Decorated as a replica of an Old West Saloon, the hardwood planked floor shined with a heavy layer of protective polish.  Every light fixture hung from the ceiling as either full-sized wagon wheels with electric candles on the spokes or miniature lanterns suspended by chains over the tables and booths.  The only concession to modern times, besides electricity and running water, were the deep crimson booths lining the walls. 

Different examples of frontier ‘gear’ hung on the walls and exposed rafters accompanied with old time photographs (either real or modern-day mockups) and a pair of spurs sat on a shelf fifteen feet off the ground.  A saddle lay over one of the rafters, the stirrups dangling thirty feet off the floor.  Other assorted items completed the motif, all part of the way of life in the Old West. 

A few steps up led to the back section and this area held flat round tables with neighboring pool tables while on the main level a dance floor filled the center of the cavernous room.  A small stage for the live bands sat in the right corner along with a DJ’s booth and a jukebox that was the source of the music filtering through the building.

The main bar, the entire length of the left wall, led to the kitchen on the left side and to the storerooms and offices on the right.  Mirrors covered the wall from floor to ceiling giving the bartenders and patrons complete views of the saloon. 

JD noticed the front entrance consisted of three sets of doors with a short corridor.  The first set from the outside was glass with numerous locks and the word “Saloon” in period-specific script across the center.  This opened into a small five by five foyer with the second set of doors a pair of thick, oaken planks.  These locked from the inside in case someone tried breaking into the business through the glass. 

Next was the corridor with men’s and women’s restrooms along with a trio of payphones.  A pair of stools sat before the third set of batwing doors for the bouncers to check ages, ID, and sobriety as the patrons either entered or left.  Inez took her liquor license and ownership responsibilities seriously and refused to allow a single person to drive home the slightest bit intoxicated.  This included her friends; many a time she shoved one of them in the back of a cab, their vehicle keys in her custody until the next day.  She paid for cab rides home for the worst ones (through a sweet discount deal with the local companies) and rewarded Designated Drivers with non-alcoholic drinks and lowered rates on food.  The more people the drivers took, the better their reduction.  Therefore, Designated Drivers were frequent visitors to the Saloon and it made the Police Department’s job easier.  Everyone knew not to take advantage of Inez’s good nature with the cabs; usually after getting to know the owner, people did not abuse the privilege of not paying for a way home.

“This place is cool,” JD sealed his approval as Inez finished explaining everything to him.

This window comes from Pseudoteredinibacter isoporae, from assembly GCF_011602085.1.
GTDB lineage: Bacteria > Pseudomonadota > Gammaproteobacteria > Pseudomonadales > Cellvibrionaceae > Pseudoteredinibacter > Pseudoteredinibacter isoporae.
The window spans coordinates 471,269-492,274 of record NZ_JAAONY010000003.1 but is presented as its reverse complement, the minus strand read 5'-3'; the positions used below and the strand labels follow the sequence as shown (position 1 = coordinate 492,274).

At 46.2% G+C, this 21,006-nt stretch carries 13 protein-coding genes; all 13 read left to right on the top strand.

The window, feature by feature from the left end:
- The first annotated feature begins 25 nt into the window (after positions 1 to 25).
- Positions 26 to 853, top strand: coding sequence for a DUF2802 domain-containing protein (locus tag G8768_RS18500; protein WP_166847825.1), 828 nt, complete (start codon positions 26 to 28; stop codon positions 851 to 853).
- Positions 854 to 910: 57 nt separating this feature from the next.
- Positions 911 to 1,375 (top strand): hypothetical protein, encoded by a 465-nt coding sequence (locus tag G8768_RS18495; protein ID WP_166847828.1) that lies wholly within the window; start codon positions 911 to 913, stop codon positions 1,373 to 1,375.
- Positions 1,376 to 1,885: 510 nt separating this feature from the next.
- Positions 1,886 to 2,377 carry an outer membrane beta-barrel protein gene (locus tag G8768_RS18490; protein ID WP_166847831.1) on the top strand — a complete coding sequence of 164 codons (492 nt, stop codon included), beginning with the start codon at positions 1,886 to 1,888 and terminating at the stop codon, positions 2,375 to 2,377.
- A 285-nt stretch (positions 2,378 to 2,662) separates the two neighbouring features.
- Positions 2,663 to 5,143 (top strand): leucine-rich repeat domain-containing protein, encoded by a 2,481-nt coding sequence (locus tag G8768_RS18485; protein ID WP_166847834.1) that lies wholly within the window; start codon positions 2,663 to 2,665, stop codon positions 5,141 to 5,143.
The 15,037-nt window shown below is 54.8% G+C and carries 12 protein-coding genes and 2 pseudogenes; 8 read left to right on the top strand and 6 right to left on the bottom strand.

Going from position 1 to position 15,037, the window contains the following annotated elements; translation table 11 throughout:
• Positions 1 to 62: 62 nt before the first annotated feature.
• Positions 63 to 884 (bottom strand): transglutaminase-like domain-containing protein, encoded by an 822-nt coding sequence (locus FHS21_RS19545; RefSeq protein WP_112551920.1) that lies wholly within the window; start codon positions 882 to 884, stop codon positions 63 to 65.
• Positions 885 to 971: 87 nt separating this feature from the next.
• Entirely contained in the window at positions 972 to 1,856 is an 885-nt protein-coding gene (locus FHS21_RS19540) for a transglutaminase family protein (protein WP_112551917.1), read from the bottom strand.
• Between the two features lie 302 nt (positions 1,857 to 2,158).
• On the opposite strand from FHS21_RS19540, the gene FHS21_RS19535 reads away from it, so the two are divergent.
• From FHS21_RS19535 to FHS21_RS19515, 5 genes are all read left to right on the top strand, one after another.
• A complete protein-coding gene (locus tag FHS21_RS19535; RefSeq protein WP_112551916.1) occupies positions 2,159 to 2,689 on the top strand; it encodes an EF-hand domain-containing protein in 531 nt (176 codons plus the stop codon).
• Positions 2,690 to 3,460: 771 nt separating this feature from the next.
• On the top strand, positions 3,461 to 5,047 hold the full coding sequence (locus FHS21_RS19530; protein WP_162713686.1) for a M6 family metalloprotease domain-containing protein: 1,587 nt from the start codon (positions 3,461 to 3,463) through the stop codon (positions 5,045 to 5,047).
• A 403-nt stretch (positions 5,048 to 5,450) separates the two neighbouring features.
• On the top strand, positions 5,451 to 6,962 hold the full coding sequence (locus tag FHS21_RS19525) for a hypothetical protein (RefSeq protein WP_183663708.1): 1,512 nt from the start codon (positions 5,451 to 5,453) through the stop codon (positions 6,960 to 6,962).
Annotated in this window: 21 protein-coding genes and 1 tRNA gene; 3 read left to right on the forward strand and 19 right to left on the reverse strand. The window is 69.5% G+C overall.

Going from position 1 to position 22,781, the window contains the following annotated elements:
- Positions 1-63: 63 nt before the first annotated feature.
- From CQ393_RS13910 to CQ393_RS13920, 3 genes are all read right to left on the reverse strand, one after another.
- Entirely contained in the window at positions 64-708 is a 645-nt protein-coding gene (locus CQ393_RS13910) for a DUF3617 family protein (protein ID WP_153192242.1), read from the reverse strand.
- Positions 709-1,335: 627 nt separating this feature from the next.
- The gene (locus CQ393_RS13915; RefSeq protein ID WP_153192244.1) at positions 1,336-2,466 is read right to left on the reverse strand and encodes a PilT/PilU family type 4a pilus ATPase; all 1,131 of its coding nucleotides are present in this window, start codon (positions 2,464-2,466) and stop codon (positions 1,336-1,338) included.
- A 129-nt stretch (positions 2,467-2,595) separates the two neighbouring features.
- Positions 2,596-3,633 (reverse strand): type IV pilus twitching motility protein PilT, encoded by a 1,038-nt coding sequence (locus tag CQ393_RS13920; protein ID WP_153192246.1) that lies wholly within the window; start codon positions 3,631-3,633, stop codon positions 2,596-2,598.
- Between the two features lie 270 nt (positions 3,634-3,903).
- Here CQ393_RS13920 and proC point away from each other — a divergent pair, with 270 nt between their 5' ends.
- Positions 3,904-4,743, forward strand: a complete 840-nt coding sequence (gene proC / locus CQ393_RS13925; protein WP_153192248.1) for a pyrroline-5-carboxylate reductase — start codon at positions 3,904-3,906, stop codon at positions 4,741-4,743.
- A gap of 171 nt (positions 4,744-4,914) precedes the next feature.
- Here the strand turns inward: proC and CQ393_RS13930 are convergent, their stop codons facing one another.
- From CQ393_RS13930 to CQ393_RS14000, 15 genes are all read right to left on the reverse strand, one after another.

“Gracias, Senor.” 

“You know what the best thing is, JD?” asked his training officer, currently slouching against the bar and silently observing Inez up to this point.

“What’s that?”

“The little filly who owns it.”  He winked at Inez. 

“Senor Buck!” exclaimed Inez with her hands on her hips.

Buck was lost as he gazed at the figure she made standing there in the peasant blouse and brightly colored broomstick skirt she preferred wearing. He could see her bare painted toes peeking out from the leather sandals on her feet and knew her well-tanned and shapely legs did not need the confinement or adornment of any hosiery.  A gold heart locket glimmered around her neck and a matching glint of fire shown from her dark eyes.   

The locket came from Buck as a Christmas present a few months before.  She repeatedly tried returning it but he refused to take it back.  When she finally accepted it, she placed a picture of her departed mother inside.  Whenever she wore it, she saw hope and big smile in his eyes.  She’d forgotten she put it on today because she was not expecting him to show up.  Sadly, the paperwork took longer today than she expected making her stay even later than usual.  Inez saw that hopeful look right now and almost sighed; he would be unbearable knowing she wore his gift.

“It’s the truth, darlin’, and if you would ever break down and let me show you what a *fine* woman you are, you won’t regret it.”  The light of promise shone in his eyes.

The reply came immediately and without any serious heat; by this time, both parties threw barbed comments and missed the banter if it did not happen for whatever reason. “When pigs fly.”

Without missing a beat, the corporal jerked a thumb at his rookie saying, “He don’t weigh much.  Think he can fly?”

“Senor Buck!  You are terrible!”  The owner failed to hide her smile at the quick response to her insult.  Life around him never seemed dull and he added vitality to whatever place he happened to be at the time. 

“Hey!  Nobody’s tossing me anywhere and I’m not a pig.”  The look he gave Wilmington told him he’d like to see the bigger man try.

“Sure, Kid,” Buck replied without taking his eyes off Inez.

The owner smiled at the spirit displayed by the rookie; usually Buck’s personality overwhelmed the new arrivals even if he did not train them.  It pleased her to see somebody finally willing to give as much as he got.

“And I’m not a kid!”  JD glared defiantly at his training officer, still detesting the moniker ‘Kid’ and especially used in front of a beautiful woman.